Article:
Before going further, however, I must disclose my considerable bias. My livelihood is that of the infection-control specialist, the person whose responsibility is to prevent the very infections said to kill thousands. If things screw up, I could be looking for work: I therefore have every reason to sweep the entire mess under the carpet (other than ethical, moral, religious, spiritual, personal, family, and humanitarian considerations). Office Barbrady at your service: Now move along, kids.
That said, it is obvious that hospitals are not as safe as the Hilton Inn or even as safe as the creepy youth hostel you stayed in 20 years ago. But neither are they killing fields. Hospitals have entered bad-guy territory for several reasons, not the least of which is their clumsiness and humiliating string of actual medical disasters. But there is more to it than that: The hospital somehow has come to be regarded with the same distrust and derision previously reserved by many for Big Government. Meet Big Health Care (not to be confused with Big Pharma), a deliberately inept, selfish, contemptuous slug of an enterprise studded with sleaze-balls lining their pockets and protecting their turf, cheerfully willing to put any patient at risk for personal short-term gain. And the star of the show is that doctor with the fresh highball making so much noise in first class-hardly a sympathetic character.
Perhaps most importantly, though, hospitals are where we die or else receive the Bad News. The American aversion to discussing even the vaguest aspect of death was in full display during the recent public hissy fit over "death panels" (a concept promulgated by our Ms. McCaughey). Of course, no one knew then or knows now what a death panel is, but it is clear that the "debate" actually involved differing views over what many consider our inalienable right to live forever. Here is the fertile nexus where fear about Big Government meets panic over one's mortality: The government is telling me I have to die some day! This is socialism! The ultimate incursion into my God-given right as a citizen! Or something. Hospitals have become a hapless scapegoat rather than the miraculous if erratic and annoying pinnacle of human achievement.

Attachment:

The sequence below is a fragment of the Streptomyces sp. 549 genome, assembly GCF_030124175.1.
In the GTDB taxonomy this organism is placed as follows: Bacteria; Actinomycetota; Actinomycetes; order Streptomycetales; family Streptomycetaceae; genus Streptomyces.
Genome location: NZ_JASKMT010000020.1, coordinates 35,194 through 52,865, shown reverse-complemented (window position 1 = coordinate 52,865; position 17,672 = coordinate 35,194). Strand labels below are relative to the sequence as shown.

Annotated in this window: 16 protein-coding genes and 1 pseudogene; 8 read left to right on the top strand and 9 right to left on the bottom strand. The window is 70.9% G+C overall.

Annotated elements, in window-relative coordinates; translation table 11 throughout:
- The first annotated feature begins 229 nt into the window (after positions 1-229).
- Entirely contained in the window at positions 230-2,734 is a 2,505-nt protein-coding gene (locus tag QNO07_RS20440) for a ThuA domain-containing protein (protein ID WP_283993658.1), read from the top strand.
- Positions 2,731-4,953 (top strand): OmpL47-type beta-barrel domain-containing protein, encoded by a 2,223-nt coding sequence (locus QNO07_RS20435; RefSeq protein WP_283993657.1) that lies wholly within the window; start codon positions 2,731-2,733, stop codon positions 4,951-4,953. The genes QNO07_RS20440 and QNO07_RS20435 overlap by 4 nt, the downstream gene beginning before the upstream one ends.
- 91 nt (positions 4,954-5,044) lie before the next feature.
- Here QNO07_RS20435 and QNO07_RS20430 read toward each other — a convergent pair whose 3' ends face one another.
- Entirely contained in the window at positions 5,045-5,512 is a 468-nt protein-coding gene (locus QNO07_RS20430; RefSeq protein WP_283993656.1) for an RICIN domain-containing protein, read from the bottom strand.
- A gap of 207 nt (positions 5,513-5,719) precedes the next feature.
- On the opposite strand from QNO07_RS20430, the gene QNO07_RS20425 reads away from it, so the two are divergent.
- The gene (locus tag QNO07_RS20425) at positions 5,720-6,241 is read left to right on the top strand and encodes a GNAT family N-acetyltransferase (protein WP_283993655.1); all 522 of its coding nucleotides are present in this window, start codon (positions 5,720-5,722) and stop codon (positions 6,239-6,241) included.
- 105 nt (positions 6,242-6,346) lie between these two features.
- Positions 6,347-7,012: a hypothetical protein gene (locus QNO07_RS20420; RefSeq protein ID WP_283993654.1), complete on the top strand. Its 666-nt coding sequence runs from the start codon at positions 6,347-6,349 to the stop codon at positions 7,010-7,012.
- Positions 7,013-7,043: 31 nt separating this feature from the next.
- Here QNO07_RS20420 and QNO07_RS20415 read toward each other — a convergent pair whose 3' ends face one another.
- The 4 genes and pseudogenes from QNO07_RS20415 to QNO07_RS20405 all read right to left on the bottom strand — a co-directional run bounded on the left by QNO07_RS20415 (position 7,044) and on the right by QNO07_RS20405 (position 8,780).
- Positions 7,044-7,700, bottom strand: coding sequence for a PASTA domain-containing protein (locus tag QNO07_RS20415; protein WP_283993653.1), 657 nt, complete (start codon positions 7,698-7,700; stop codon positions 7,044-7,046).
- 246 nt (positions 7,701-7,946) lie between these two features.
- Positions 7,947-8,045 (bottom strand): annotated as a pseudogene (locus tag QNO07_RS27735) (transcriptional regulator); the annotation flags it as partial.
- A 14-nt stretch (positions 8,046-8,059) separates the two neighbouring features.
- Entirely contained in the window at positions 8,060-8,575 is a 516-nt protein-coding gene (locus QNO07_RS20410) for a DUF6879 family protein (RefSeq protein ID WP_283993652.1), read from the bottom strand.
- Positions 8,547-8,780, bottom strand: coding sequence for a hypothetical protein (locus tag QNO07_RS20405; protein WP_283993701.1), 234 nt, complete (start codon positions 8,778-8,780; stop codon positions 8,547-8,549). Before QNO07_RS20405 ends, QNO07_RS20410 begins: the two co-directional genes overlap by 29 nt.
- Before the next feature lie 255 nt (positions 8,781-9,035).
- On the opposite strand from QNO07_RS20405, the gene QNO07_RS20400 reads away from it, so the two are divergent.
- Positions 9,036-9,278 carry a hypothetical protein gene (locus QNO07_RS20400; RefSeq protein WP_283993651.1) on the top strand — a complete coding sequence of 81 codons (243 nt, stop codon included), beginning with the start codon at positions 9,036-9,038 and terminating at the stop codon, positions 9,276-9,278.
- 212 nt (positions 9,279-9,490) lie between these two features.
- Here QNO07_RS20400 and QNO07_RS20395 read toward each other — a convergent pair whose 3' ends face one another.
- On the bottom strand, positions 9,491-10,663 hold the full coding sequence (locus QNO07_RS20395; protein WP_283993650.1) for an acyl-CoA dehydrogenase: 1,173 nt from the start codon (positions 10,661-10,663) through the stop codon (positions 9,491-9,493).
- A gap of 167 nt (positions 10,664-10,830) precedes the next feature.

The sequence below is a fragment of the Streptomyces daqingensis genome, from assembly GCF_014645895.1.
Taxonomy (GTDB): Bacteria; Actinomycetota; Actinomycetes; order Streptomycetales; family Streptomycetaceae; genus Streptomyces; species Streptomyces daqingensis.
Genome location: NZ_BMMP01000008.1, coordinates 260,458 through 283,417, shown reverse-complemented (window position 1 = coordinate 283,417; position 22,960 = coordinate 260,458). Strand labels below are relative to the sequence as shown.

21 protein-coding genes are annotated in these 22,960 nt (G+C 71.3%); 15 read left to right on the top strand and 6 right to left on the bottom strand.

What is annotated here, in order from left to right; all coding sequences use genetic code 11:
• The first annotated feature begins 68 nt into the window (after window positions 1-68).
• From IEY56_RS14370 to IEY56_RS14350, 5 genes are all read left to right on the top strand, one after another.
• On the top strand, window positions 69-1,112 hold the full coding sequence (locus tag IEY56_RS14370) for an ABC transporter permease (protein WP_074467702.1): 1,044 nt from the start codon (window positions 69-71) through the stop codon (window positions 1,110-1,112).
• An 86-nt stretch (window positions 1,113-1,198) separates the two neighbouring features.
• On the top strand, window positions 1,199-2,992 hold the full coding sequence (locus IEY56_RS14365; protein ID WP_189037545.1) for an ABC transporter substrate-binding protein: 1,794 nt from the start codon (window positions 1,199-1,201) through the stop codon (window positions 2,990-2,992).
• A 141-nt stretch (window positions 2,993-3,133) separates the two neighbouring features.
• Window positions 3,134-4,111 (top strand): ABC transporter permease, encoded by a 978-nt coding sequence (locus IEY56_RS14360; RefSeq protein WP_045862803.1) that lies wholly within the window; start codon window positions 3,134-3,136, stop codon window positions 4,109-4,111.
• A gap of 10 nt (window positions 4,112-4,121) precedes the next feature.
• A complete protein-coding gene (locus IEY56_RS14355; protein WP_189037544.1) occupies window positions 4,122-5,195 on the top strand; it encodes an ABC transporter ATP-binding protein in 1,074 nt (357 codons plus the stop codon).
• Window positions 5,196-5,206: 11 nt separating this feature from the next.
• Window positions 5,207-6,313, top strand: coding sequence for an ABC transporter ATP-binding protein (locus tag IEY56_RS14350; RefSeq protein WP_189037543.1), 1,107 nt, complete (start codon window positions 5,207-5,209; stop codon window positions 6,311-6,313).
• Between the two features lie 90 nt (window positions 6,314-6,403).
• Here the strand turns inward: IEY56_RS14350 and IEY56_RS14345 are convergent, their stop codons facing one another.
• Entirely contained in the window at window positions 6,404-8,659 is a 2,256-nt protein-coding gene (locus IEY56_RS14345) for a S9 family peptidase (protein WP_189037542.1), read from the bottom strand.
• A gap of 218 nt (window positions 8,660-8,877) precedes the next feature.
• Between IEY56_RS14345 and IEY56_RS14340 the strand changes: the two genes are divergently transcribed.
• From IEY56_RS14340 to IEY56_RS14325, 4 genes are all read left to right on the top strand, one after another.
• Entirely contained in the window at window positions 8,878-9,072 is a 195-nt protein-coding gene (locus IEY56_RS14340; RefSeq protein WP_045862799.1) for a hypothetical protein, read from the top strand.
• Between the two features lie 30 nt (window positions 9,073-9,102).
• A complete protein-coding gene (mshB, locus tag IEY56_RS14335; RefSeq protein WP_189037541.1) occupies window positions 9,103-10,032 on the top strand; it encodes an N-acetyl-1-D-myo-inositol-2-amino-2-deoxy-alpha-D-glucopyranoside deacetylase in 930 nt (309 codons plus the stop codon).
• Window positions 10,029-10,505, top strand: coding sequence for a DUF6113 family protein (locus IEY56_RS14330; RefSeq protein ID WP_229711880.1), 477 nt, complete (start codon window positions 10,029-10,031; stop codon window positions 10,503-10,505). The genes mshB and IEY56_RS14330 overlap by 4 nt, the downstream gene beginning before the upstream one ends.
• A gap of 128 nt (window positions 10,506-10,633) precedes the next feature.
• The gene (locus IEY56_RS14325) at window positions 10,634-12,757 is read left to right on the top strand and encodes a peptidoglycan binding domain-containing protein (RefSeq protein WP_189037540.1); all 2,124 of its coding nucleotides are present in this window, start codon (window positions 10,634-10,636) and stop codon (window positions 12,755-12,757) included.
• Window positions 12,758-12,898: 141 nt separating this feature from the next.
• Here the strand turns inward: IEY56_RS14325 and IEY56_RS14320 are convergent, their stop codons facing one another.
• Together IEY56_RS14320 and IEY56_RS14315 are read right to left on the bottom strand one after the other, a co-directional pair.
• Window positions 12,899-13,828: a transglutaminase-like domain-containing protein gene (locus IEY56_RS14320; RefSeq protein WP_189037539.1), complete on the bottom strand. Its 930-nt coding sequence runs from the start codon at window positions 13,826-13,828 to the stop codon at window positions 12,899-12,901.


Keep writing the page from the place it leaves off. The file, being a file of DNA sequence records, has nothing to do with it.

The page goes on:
Surely most of the group piling on the American hospital realizes the complexity of the situation, just as hospital defenders recognize the value of honest self-criticism, better routinization of the seemingly routine, and the corrective ability of attention itself. Yet the debate has turned sour, with the improvement crowd tsk-tsk-tsking those of us not in the Dudley-Do-Right business full time. Furthermore, they have come to dismiss any doubt about the soundness of their advice or generosity of their motives as nothing short of a willing embrace of the deaths of thousands. And with that high moral dudgeon comes yet another risk to patients and hospitals: the corrosive effect of sanctimony.
Kent Sepkowitz is an infectious disease specialist in New York City. He has contributed to The New York Times, Slate, and, oh-so-briefly, O Magazine. He also writes academic medical articles that are at times pretty tough sledding.